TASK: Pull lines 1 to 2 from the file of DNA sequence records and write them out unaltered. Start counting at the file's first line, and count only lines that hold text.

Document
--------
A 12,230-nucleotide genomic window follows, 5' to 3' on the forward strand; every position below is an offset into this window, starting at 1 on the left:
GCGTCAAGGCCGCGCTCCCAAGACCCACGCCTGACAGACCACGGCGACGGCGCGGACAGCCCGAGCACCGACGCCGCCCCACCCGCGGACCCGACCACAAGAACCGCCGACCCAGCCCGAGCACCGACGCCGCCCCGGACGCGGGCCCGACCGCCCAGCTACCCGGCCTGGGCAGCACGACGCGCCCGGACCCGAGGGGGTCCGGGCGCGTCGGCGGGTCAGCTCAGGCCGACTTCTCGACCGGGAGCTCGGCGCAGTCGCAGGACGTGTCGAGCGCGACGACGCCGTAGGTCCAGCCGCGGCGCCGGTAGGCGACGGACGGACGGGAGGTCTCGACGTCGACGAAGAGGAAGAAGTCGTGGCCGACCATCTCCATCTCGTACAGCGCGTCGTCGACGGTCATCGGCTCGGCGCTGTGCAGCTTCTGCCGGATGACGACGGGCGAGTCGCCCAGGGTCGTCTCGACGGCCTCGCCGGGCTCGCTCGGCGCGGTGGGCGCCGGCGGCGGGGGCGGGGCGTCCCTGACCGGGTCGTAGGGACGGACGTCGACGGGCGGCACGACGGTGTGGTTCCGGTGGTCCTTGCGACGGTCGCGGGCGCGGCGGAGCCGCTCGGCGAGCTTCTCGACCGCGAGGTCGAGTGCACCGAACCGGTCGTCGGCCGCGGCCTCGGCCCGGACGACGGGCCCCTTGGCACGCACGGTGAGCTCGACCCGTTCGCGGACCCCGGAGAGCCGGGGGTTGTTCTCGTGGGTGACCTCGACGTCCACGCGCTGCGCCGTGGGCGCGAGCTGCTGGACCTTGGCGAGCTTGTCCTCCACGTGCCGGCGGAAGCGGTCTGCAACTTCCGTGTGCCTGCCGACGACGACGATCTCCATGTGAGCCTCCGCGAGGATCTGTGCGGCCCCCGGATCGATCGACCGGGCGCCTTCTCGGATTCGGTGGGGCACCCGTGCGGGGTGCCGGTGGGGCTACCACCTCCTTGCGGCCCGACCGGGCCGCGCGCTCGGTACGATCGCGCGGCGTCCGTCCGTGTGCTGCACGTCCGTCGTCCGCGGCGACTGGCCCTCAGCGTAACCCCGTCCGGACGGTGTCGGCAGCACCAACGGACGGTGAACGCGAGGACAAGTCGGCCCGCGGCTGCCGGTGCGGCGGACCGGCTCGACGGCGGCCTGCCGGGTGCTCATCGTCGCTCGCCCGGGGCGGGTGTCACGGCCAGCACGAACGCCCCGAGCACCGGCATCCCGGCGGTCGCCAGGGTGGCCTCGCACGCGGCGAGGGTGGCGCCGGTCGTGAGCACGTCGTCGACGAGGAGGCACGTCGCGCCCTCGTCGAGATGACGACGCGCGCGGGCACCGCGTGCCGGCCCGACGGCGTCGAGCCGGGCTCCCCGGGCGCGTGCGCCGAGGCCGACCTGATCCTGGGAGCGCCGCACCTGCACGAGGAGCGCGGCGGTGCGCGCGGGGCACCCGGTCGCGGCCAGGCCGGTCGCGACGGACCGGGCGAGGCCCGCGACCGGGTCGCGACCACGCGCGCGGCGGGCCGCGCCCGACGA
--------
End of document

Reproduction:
A 12,230-nucleotide genomic window follows, 5' to 3' on the forward strand; every position below is an offset into this window, starting at 1 on the left:
GCGTCAAGGCCGCGCTCCCAAGACCCACGCCTGACAGACCACGGCGACGGCGCGGACAGCCCGAGCACCGACGCCGCCCCACCCGCGGACCCGACCACAAGAACCGCCGACCCAGCCCGAGCACCGACGCCGCCCCGGACGCGGGCCCGACCGCCCAGCTACCCGGCCTGGGCAGCACGACGCGCCCGGACCCGAGGGGGTCCGGGCGCGTCGGCGGGTCAGCTCAGGCCGACTTCTCGACCGGGAGCTCGGCGCAGTCGCAGGACGTGTCGAGCGCGACGACGCCGTAGGTCCAGCCGCGGCGCCGGTAGGCGACGGACGGACGGGAGGTCTCGACGTCGACGAAGAGGAAGAAGTCGTGGCCGACCATCTCCATCTCGTACAGCGCGTCGTCGACGGTCATCGGCTCGGCGCTGTGCAGCTTCTGCCGGATGACGACGGGCGAGTCGCCCAGGGTCGTCTCGACGGCCTCGCCGGGCTCGCTCGGCGCGGTGGGCGCCGGCGGCGGGGGCGGGGCGTCCCTGACCGGGTCGTAGGGACGGACGTCGACGGGCGGCACGACGGTGTGGTTCCGGTGGTCCTTGCGACGGTCGCGGGCGCGGCGGAGCCGCTCGGCGAGCTTCTCGACCGCGAGGTCGAGTGCACCGAACCGGTCGTCGGCCGCGGCCTCGGCCCGGACGACGGGCCCCTTGGCACGCACGGTGAGCTCGACCCGTTCGCGGACCCCGGAGAGCCGGGGGTTGTTCTCGTGGGTGACCTCGACGTCCACGCGCTGCGCCGTGGGCGCGAGCTGCTGGACCTTGGCGAGCTTGTCCTCCACGTGCCGGCGGAAGCGGTCTGCAACTTCCGTGTGCCTGCCGACGACGACGATCTCCATGTGAGCCTCCGCGAGGATCTGTGCGGCCCCCGGATCGATCGACCGGGCGCCTTCTCGGATTCGGTGGGGCACCCGTGCGGGGTGCCGGTGGGGCTACCACCTCCTTGCGGCCCGACCGGGCCGCGCGCTCGGTACGATCGCGCGGCGTCCGTCCGTGTGCTGCACGTCCGTCGTCCGCGGCGACTGGCCCTCAGCGTAACCCCGTCCGGACGGTGTCGGCAGCACCAACGGACGGTGAACGCGAGGACAAGTCGGCCCGCGGCTGCCGGTGCGGCGGACCGGCTCGACGGCGGCCTGCCGGGTGCTCATCGTCGCTCGCCCGGGGCGGGTGTCACGGCCAGCACGAACGCCCCGAGCACCGGCATCCCGGCGGTCGCCAGGGTGGCCTCGCACGCGGCGAGGGTGGCGCCGGTCGTGAGCACGTCGTCGACGAGGAGGCACGTCGCGCCCTCGTCGAGATGACGACGCGCGCGGGCACCGCGTGCCGGCCCGACGGCGTCGAGCCGGGCTCCCCGGGCGCGTGCGCCGAGGCCGACCTGATCCTGGGAGCGCCGCACCTGCACGAGGAGCGCGGCGGTGCGCGCGGGGCACCCGGTCGCGGCCAGGCCGGTCGCGACGGACCGGGCGAGGCCCGCGACCGGGTCGCGACCACGCGCGCGGCGGGCCGCGCCCGACGA